New AFM buyers swarm, sellers drop off

More acquisitions execs sift through less pics

The upcoming American Film Market could see a surprising spike in buyers, while sales stands and the number of films screening are on a downward trend.

In the run-up to the market, AFM managing director Jonathan Wolf reports that the number of accreditation requests for new buyer companies has doubled. “More than 80 new companies in the last three months have asked to come to the AFM for the first time,” he reports. “We’ve never had that many companies asking to be accredited as new buyers. And it’s from all over — from more than 30 countries.”

Normally, AFM sees about 40 new buying companies. (Last year, individual buyers reached 1,527 from about 671 companies.)

Wolf suspects that many of these acquisitions execs will be seeking product for TV and homevid platforms. “It’s less likely for people to pop up on the scene for theatrical than homevideo.”

AFM puts buyers through a strict vetting process before they’re granted access to the mart. “If a company wants to get accredited as a buyer, it has to name IFTA member companies that it’s done business with,” the market topper ensures. “Then we confirm that.”

Wolf also didn’t expect the number of films screening to be as high as it is this year — 445. “Next year, I think we’ll see that number at 410 or 420,” he predicts. When the market’s supply and demand was in sync, Wolf says, AFM unspooled about 400 films.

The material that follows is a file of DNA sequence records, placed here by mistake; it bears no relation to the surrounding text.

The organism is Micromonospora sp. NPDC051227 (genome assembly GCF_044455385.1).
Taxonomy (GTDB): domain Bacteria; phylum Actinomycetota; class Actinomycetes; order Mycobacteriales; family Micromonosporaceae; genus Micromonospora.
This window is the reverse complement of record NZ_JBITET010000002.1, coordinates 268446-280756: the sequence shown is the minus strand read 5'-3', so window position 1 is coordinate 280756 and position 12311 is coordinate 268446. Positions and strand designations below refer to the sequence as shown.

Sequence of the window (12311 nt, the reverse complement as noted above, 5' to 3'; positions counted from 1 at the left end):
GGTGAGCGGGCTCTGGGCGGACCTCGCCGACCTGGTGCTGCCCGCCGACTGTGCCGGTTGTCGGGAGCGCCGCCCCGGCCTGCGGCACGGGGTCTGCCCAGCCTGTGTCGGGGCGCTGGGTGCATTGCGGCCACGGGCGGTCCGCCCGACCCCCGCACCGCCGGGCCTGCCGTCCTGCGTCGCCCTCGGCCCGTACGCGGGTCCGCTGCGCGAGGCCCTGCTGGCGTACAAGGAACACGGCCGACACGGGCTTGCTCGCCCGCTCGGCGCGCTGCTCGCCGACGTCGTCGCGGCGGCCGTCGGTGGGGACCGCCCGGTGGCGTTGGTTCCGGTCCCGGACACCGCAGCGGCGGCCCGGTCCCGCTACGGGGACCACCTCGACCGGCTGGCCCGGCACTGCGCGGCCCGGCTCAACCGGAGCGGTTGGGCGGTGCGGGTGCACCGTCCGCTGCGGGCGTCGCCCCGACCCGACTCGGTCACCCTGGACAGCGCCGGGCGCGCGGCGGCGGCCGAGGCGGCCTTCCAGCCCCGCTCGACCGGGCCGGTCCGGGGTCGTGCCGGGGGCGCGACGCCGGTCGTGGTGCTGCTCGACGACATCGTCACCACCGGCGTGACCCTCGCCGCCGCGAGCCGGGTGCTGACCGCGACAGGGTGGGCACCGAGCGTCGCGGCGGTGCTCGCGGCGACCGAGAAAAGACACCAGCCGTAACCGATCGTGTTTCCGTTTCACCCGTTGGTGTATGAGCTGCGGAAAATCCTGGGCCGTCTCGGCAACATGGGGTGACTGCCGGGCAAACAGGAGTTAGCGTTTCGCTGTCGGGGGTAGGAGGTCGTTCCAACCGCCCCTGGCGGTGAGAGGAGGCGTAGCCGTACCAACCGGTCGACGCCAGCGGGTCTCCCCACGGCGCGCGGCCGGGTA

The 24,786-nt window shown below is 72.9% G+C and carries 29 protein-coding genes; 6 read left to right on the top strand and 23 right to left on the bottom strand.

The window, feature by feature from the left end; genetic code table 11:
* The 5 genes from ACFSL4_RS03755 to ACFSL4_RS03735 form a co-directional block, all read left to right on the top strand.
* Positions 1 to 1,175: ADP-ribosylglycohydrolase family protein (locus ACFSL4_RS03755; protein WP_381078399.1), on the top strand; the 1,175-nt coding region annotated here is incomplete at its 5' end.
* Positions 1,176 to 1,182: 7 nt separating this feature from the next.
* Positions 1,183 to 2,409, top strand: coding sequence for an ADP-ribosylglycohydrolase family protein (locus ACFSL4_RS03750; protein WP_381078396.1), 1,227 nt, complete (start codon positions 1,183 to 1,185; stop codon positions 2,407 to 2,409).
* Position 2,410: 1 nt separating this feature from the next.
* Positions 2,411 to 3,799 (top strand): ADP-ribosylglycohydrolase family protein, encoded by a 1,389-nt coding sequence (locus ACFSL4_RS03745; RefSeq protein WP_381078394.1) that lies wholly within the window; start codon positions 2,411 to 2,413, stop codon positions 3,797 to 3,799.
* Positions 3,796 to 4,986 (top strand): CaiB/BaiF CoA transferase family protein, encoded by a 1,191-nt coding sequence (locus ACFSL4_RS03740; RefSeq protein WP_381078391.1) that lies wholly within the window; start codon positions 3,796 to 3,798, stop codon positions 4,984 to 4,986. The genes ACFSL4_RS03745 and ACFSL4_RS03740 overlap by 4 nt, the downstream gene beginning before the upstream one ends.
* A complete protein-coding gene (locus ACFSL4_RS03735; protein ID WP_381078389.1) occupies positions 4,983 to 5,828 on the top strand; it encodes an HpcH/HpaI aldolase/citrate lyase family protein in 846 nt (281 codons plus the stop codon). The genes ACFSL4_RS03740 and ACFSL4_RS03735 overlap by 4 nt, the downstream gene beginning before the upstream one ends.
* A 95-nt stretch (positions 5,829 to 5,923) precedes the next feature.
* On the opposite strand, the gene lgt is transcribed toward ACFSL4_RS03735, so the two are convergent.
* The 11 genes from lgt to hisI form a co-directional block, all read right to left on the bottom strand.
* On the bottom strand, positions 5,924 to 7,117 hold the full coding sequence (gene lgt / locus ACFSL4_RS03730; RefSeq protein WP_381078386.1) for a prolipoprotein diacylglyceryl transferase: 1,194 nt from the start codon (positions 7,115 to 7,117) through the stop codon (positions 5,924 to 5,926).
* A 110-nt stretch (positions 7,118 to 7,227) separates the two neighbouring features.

On the sales side, AFM has seen a reduction of about 29 companies as of Oct. 20. That’s a drop of 7% over last year. The dip was anticipated, says Wolf. “There was a bubble in filmmaking, and we’re now contracting back to equilibrium.

“We were not excited about the AFM growth,” Wolf admits, noting that it meant pricing went soft. “We are not going to build a business model around a bigger AFM. It was like a life raft — someone had to be pushed out.”

So this year, it means that the sales-floor creep into Le Merigot hotel will subside a tad. Market stands will be spread across Le Merigot’s first floor and half of the second, in addition to the main AFM space at the Loews hotel. At the height of the boom years, in 2004, the Loews filled up and three full floors of Le Merigot were needed for sales stands.

“We’re still above those levels of five to six years ago,” Wolf adds. “The thing about the AFM is that we’ve never had huge tectonic shifts in one year. It’s always been gradual.”

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